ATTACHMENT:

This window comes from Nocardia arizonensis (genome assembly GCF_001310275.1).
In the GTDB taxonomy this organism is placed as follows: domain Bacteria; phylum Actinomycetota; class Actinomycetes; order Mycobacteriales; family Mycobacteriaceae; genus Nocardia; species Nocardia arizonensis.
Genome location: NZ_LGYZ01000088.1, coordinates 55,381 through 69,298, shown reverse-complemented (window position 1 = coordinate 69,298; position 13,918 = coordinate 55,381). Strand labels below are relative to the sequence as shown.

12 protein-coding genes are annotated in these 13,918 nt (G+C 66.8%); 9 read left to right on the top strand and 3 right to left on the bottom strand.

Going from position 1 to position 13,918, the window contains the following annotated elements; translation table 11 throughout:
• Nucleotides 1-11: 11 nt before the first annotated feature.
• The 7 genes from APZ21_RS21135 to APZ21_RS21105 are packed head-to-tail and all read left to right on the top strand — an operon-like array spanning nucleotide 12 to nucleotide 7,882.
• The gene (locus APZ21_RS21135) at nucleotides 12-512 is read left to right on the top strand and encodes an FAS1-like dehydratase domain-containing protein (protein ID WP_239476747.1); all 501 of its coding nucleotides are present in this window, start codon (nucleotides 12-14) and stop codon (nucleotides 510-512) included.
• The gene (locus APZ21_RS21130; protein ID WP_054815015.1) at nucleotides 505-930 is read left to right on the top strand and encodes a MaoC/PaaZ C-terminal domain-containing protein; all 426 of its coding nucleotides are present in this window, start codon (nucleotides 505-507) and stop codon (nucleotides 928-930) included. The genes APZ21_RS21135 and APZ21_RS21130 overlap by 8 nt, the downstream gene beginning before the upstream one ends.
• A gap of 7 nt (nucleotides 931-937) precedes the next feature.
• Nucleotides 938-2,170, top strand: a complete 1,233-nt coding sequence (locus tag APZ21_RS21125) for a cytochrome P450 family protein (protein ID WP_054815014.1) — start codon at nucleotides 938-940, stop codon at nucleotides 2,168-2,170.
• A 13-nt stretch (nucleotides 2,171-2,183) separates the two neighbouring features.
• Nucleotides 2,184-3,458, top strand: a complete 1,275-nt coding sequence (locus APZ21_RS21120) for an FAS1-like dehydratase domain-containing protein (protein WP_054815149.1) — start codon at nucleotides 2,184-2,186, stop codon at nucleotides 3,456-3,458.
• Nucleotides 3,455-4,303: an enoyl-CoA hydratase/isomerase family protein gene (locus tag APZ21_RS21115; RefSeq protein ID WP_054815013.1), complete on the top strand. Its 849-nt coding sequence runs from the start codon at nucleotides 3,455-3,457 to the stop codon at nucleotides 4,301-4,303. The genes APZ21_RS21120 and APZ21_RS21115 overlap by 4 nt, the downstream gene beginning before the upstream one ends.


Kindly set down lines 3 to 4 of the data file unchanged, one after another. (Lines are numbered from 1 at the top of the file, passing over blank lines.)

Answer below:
Genome location: NZ_LGYZ01000088.1, coordinates 55,381 through 69,298, shown reverse-complemented (window position 1 = coordinate 69,298; position 13,918 = coordinate 55,381). Strand labels below are relative to the sequence as shown.

12 protein-coding genes are annotated in these 13,918 nt (G+C 66.8%); 9 read left to right on the top strand and 3 right to left on the bottom strand.